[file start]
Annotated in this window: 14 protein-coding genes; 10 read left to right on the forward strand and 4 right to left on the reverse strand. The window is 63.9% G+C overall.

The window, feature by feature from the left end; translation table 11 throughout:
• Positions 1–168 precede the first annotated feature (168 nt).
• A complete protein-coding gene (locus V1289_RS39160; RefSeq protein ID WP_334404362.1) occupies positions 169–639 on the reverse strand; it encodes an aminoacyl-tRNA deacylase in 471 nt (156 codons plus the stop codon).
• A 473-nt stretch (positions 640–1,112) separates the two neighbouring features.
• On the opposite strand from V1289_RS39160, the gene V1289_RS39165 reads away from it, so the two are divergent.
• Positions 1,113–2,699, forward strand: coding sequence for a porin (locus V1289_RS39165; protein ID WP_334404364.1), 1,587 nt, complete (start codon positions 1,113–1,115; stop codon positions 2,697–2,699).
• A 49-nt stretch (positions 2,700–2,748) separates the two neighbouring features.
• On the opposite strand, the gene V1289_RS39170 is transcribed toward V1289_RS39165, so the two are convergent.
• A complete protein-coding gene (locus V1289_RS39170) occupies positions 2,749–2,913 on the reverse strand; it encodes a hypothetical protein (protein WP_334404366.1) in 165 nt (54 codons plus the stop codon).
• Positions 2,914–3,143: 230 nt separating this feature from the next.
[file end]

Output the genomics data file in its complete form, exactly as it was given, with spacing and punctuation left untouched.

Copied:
Annotated in this window: 14 protein-coding genes; 10 read left to right on the forward strand and 4 right to left on the reverse strand. The window is 63.9% G+C overall.

The window, feature by feature from the left end; translation table 11 throughout:
• Positions 1–168 precede the first annotated feature (168 nt).
• A complete protein-coding gene (locus V1289_RS39160; RefSeq protein ID WP_334404362.1) occupies positions 169–639 on the reverse strand; it encodes an aminoacyl-tRNA deacylase in 471 nt (156 codons plus the stop codon).
• A 473-nt stretch (positions 640–1,112) separates the two neighbouring features.
• On the opposite strand from V1289_RS39160, the gene V1289_RS39165 reads away from it, so the two are divergent.
• Positions 1,113–2,699, forward strand: coding sequence for a porin (locus V1289_RS39165; protein ID WP_334404364.1), 1,587 nt, complete (start codon positions 1,113–1,115; stop codon positions 2,697–2,699).
• A 49-nt stretch (positions 2,700–2,748) separates the two neighbouring features.
• On the opposite strand, the gene V1289_RS39170 is transcribed toward V1289_RS39165, so the two are convergent.
• A complete protein-coding gene (locus V1289_RS39170) occupies positions 2,749–2,913 on the reverse strand; it encodes a hypothetical protein (protein WP_334404366.1) in 165 nt (54 codons plus the stop codon).
• Positions 2,914–3,143: 230 nt separating this feature from the next.